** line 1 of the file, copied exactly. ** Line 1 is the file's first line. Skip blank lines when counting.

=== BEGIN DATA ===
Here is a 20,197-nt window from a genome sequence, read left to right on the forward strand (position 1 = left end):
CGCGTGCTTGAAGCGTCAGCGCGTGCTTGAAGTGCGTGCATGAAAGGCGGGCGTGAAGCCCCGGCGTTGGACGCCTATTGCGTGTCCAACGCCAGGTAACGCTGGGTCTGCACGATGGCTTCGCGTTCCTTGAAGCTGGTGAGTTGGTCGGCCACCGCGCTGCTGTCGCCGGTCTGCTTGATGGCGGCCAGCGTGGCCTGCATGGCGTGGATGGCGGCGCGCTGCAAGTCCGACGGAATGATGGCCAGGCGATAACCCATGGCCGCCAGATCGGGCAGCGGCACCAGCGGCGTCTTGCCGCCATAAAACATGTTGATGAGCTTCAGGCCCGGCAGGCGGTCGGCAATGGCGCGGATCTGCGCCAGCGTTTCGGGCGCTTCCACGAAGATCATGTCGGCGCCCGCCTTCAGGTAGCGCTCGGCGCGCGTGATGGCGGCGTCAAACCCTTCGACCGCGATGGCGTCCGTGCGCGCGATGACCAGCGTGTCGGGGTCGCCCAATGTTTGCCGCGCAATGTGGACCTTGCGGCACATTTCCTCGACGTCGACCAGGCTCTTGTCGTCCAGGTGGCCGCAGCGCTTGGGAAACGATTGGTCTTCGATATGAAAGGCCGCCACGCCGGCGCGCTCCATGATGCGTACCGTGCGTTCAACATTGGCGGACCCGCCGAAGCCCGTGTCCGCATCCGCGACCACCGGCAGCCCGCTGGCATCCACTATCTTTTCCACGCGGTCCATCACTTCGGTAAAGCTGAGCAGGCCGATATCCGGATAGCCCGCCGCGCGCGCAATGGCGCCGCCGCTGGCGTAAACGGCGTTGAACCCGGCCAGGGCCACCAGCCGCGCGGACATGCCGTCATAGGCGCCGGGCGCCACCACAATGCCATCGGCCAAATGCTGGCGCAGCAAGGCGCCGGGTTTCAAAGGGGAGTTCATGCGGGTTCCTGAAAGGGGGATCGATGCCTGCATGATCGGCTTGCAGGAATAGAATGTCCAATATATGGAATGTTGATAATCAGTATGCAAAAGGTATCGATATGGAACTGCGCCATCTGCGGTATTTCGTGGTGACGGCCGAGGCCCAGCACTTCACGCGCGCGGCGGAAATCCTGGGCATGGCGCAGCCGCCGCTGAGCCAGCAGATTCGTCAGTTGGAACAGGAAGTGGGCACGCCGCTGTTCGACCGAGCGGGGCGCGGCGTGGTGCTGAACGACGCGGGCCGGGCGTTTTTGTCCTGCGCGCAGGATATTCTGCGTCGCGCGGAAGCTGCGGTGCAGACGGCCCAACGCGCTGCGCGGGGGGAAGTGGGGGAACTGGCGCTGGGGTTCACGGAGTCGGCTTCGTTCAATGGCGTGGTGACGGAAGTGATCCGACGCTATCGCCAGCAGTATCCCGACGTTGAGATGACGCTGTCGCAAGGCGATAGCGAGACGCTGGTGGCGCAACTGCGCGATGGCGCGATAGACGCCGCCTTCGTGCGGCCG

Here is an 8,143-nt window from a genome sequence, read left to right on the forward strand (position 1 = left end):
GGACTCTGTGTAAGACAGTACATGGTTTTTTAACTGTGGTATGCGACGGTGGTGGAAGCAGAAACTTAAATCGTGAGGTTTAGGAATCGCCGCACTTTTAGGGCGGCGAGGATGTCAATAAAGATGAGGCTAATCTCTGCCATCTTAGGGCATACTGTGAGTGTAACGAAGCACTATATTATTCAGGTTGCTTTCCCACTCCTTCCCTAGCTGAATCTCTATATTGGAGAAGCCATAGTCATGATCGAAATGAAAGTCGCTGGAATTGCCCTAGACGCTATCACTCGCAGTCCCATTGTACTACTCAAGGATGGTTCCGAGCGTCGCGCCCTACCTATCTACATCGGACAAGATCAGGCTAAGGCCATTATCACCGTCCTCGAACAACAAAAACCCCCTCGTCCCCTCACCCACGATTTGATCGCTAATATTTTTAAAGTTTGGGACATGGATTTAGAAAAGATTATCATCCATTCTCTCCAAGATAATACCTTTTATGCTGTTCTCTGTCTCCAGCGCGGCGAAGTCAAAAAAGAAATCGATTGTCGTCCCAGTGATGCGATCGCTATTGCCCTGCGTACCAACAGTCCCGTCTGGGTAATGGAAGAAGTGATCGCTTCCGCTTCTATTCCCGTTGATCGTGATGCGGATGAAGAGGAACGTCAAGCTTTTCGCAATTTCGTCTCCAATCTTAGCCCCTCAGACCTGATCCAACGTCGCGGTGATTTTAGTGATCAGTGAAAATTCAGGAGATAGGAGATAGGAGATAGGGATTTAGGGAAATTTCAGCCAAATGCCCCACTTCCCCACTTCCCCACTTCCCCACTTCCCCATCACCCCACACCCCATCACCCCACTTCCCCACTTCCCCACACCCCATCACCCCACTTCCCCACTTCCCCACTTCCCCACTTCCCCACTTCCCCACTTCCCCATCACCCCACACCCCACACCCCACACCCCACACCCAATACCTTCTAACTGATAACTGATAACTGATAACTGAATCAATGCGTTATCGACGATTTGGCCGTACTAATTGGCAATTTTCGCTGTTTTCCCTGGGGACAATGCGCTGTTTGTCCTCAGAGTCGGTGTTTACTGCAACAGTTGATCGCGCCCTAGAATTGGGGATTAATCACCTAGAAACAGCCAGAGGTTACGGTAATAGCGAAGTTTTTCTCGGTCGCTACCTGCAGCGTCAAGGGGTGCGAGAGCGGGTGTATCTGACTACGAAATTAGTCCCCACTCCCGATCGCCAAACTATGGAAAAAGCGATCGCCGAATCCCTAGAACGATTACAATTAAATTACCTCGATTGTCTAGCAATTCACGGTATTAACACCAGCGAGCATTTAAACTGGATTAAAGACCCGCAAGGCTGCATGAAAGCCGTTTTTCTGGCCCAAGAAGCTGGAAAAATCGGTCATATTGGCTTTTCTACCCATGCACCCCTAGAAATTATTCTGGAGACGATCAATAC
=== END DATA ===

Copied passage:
Here is a 20,197-nt window from a genome sequence, read left to right on the forward strand (position 1 = left end):